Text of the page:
- The Sebel Surry Hills Sydney, 28 Albion St, Surry Hills, ☏ .
- Cambridge Sydney Hotel, 212 Riley St, Surry Hills (turn south of Oxford St), ☏ , fax: , ✉ firstname.lastname@example.org. approx $110-190/night.
- Post Office (Potts Point), 50-58 Macleay St, Potts Point.
- Post Office (Corner of Oxford St and Wentworth Ave), Suite 1 Gnd Flr 1 Oxford St. Darlinghurst (opposite south east corner of Hyde Park).
- Post Office (Paddington), 246 Oxford St, Paddington 2021.
Contact number: Australian national contact: 13 7678, International contact +61 3 8847 9045
- City Gym Sydney, 107–113 Crown St, East Sydney. Heading north out of Darlinghurst is one of the premier fitness and bodybuilding gyms in East Sydney.
- Fitness First, 63 Oxford St, Darlinghurst.
Surry Hills and Paddington have many yoga centres and training facilities.
- Body Mind Life, Level 1, 84 Mary St, Surry Hills, ☏ . Vinyasa Yoga integrates yoga postures and breath to effect your body, mind and spirit.
- Ashtanga Yoga, 17 Oxford St, Paddington (Verona Centre), ☏ .
- Bikrams Yoga College of India, 256 Crown St, Darlinghurst (Nearby to Oxford St, on the corner of the little lane running parallel), ☏ , (mobile), fax: . Created to build a strong body and nervous system, classes are conducted in a room heated to 38 °C.
For a serious medical emergency you should call 000 from any phone for immediate attention of the emergency services.
- Darlinghurst Medical Centre, 213-219 Darlinghurst Rd, Darlinghurst, ☏ . 24-hour medical clinic a few minutes walk south of Kings Cross down Darlinghurst Rd. General practitioners, minor accident/emergency treatment and other services. No appointments.
- St Vincent's Hospital (for accident and emergency (see Sydney Childrens Hospital listing for paediatric A&E services)), Victoria St, Darlinghurst (Follow the signs at the Accident and Emergency entrance of the Hospital), ☏ . 24-hour emergency department and serious trauma centre. NSW Health Department.
- Sydney Children's Hospital (for paediatric accident and emergency care), High St, Randwick, ☏ . 24-hour emergency department and serious trauma. NSW Health Department. Please see Eastern suburbs article for more detail including Royal Hospital for Women, Randwich for maternity care
- Sydney Hospital and Sydney Eye Hospital, Macquarie St (at the top (east) end of Martin Place, where it meets Macquarie St), ☏ . small 24-hour emergency department, general hospital with specialist eye hospital. NSW Health Department.
Kings Cross is frequented by drug-users, sex-workers and drinkers, all of whom influence the general vibe of the locale. The area is lively, well lit and always full of travellers and residents going about their business all days and nights of the week. Most people there don't cause problems. Ignore the touts and stay out of fights. Be careful in the less well-lit laneways and alleys as, although they are rare, muggings and violence do occur. The area is popular with large groups of men, and sexist leers and remarks are not uncommon.
Be a little careful on Friday and Saturday nights along Oxford Street, particularly the stretch from around Taylor Square to Liverpool St/College St. There are a lot of late-night venues here and the area is very popular for bucks' parties and the like. If you keep to yourself and avoid large groups of males, it's very unlikely that you'll find trouble.
Surry Hills gets its share of drunks as well at night, so be aware of alcohol-fueled violence. During the day it has a light, residential feel, and you should have no problems. At night there are quiet laneways, and overall the area is quiet. Keep to the main roads.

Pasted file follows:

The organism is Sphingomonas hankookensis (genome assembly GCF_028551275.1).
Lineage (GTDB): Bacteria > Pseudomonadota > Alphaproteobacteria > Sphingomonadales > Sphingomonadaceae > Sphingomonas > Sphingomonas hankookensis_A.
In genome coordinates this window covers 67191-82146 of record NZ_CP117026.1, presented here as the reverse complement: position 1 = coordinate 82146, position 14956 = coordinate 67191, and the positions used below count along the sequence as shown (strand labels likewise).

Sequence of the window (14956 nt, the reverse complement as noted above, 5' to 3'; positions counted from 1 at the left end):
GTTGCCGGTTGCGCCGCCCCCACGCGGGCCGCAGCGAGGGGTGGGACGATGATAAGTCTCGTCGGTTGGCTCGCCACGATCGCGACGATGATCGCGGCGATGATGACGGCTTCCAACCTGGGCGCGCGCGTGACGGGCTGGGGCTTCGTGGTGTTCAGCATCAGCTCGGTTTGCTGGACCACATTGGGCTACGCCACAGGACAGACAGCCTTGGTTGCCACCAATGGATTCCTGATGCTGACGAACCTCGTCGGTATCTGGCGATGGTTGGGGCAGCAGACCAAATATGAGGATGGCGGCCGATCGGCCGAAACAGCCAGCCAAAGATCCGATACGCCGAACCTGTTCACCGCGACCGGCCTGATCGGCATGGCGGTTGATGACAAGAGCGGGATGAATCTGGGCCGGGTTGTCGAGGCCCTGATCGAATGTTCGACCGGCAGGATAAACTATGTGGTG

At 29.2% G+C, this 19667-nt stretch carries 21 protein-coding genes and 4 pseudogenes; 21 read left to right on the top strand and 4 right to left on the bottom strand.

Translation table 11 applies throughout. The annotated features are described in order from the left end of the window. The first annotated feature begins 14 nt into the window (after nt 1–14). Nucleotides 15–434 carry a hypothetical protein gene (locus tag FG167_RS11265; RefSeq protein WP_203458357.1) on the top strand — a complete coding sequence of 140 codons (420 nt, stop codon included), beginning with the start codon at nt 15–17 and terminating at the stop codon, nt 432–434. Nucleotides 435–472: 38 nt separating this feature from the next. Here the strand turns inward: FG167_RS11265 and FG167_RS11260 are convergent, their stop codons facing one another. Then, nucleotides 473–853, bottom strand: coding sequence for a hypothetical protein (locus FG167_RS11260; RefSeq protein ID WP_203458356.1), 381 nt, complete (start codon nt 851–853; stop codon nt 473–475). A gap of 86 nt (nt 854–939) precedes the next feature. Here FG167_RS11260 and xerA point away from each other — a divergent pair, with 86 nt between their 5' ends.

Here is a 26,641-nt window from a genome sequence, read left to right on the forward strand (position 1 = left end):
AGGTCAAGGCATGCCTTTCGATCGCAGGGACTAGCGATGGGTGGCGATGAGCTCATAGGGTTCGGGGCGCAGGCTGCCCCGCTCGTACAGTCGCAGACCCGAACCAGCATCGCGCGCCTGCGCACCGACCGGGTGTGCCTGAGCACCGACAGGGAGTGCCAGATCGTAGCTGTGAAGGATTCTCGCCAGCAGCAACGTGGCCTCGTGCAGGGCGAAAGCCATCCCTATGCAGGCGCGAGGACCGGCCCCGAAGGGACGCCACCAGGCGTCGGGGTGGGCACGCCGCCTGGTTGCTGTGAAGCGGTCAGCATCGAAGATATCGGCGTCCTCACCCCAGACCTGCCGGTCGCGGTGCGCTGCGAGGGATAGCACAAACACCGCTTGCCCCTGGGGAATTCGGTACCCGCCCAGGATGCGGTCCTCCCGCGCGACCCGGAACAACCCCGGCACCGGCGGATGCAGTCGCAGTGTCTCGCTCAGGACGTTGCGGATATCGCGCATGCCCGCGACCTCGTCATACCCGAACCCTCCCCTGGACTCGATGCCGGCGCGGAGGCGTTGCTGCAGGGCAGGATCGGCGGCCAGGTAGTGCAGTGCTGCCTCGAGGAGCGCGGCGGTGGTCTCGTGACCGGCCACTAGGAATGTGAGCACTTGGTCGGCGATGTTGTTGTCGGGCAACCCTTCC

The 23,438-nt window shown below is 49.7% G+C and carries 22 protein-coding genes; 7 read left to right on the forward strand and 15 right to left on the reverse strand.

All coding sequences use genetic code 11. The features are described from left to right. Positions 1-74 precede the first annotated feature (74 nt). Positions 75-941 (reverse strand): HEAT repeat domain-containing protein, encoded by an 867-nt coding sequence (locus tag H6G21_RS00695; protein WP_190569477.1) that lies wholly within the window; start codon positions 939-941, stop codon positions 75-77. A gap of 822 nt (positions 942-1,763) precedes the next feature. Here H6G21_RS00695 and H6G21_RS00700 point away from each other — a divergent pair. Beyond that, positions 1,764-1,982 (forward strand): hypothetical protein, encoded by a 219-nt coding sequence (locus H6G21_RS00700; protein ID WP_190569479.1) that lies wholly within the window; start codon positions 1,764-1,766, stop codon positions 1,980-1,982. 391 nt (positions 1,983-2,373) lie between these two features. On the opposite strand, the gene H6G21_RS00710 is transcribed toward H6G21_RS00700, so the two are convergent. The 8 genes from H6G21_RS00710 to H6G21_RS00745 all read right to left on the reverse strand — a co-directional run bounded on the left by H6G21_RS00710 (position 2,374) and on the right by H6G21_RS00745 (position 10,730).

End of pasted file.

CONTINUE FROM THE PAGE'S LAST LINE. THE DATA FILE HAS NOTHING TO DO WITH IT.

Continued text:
Problems are unusual at Moore Park. Sporting events and concerts in Sydney tend to be convivial, with any rivalries limited purely to banter.
Call 000 for immediate emergency services assistance or 131444 for NSW Police Service, non-emergencies.
- Surry Hills Police Station (Level 3, Sydney Police Centre), 151-241 Goulburn St, Surry Hills (turn off Oxford St into Riley St and the Police Centre is on your right hand side at Goulburn St. — the large police centre is impossible to miss), ☏ , fax: . Open 24 hours.
- Kings Cross Police Station is located close to the El Alamein Fountain in Fitzroy Gardens.
The City East area is a wonderful place to stay as it is central to so many of Sydney's attractions and gives access to transport such as rail and bus services to explore further afield. It is also close to the airport making it an easy destination for an international or interstate arrival or departure. Many attractions are within walking distance, including the Central Business District, Sydney Opera House and Sydney Harbour. The inner Sydney area, often referred to as the 'Inner City' is a great place to walk with many parks and gardens to take a rest in and most areas of the city and nearby inner city areas have cafes, bars and restaurants in abundance to help keep thirst and hunger at bay.
City Centre The busy centre of government and finance, but also home to many famous attractions. The city has many fine restaurants, museums and art galleries, the botanic gardens and the Domain, the Conservatory of Music, a large public library and plentiful shopping for all tastes and budgets.
The Rocks Just to the west of Circular Quay on the headland that provides the city end to the Sydney Harbour Bridge. Look west toward the inner harbour Goat island and the old maritime suburb of Balmain and east toward the Opera House and the small island of Fort Denison. Now a cosmopolitan area with many tourist oriented shops, bars and an at times rowdy nightlife in some parts. The Rocks includes the first colonial village of Sydney, many old workers' cottages and the iconic Harbour Bridge at the far end on Millers Point.
Darling Harbour This precinct is home to an extensive leisure and entertainment area immediately to the west of the Central Business District (CBD). See restaurants, boardwalks, aquariums, wildlife, and museums including Australian National Maritime Museum all by foot or above by monorail.
City South The Haymarket, Chinatown and Central Station area is home to markets, cafes, Chinese culture and cuisine, and some cheaper accommodation and shopping.
Eastern Suburbs For more shopping look at Double Bay in the shopping quarter toward the water for upmarket boutiques and other shops and also along New South Head Road. Also Woollahra, Rose Bay and further on to Vaucluse for shopping restaurants, cafes and historical attractions.
City West The fish markets, Powerhouse Museum, find a maritime pub for a drink, visit the Star City Casino and the old docks area of the inner west containing art galleries, exhibition spaces, apartments and restaurants.